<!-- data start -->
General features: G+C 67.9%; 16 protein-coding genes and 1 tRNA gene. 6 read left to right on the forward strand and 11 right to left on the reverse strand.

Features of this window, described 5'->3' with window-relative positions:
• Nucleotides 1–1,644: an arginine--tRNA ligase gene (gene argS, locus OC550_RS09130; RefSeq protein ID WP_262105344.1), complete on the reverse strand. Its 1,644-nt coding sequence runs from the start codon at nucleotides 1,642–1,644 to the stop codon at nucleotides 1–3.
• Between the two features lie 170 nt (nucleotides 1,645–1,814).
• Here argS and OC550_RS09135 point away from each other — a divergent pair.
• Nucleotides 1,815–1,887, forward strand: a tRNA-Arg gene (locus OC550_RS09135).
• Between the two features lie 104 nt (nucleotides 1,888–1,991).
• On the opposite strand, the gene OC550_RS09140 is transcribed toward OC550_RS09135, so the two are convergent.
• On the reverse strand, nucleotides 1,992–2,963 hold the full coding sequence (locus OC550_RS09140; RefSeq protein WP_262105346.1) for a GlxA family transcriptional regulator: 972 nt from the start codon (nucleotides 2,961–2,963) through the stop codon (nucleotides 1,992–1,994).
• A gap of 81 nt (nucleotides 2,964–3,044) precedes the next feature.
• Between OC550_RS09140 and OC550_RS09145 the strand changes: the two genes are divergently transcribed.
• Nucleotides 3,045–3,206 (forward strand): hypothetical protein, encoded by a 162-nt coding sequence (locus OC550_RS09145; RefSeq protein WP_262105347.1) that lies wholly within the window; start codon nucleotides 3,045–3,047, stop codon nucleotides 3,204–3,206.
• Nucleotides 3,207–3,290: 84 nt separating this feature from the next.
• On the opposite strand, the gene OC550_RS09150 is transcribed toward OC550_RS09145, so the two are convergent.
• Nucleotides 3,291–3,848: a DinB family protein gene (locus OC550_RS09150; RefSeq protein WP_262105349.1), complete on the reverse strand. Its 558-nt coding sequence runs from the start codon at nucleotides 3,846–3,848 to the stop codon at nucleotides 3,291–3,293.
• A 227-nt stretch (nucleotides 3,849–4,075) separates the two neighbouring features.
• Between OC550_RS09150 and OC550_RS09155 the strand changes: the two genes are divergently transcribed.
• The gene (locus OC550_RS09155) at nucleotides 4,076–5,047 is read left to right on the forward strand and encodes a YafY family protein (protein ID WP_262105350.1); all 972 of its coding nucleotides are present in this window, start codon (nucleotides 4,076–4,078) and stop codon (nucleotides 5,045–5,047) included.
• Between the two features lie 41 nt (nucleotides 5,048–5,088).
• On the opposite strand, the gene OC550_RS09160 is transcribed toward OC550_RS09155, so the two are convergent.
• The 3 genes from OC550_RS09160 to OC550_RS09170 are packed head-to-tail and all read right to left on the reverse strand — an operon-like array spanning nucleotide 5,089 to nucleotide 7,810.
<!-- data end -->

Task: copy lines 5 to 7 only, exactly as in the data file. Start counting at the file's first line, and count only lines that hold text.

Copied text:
• Here argS and OC550_RS09135 point away from each other — a divergent pair.
• Nucleotides 1,815–1,887, forward strand: a tRNA-Arg gene (locus OC550_RS09135).
• Between the two features lie 104 nt (nucleotides 1,888–1,991).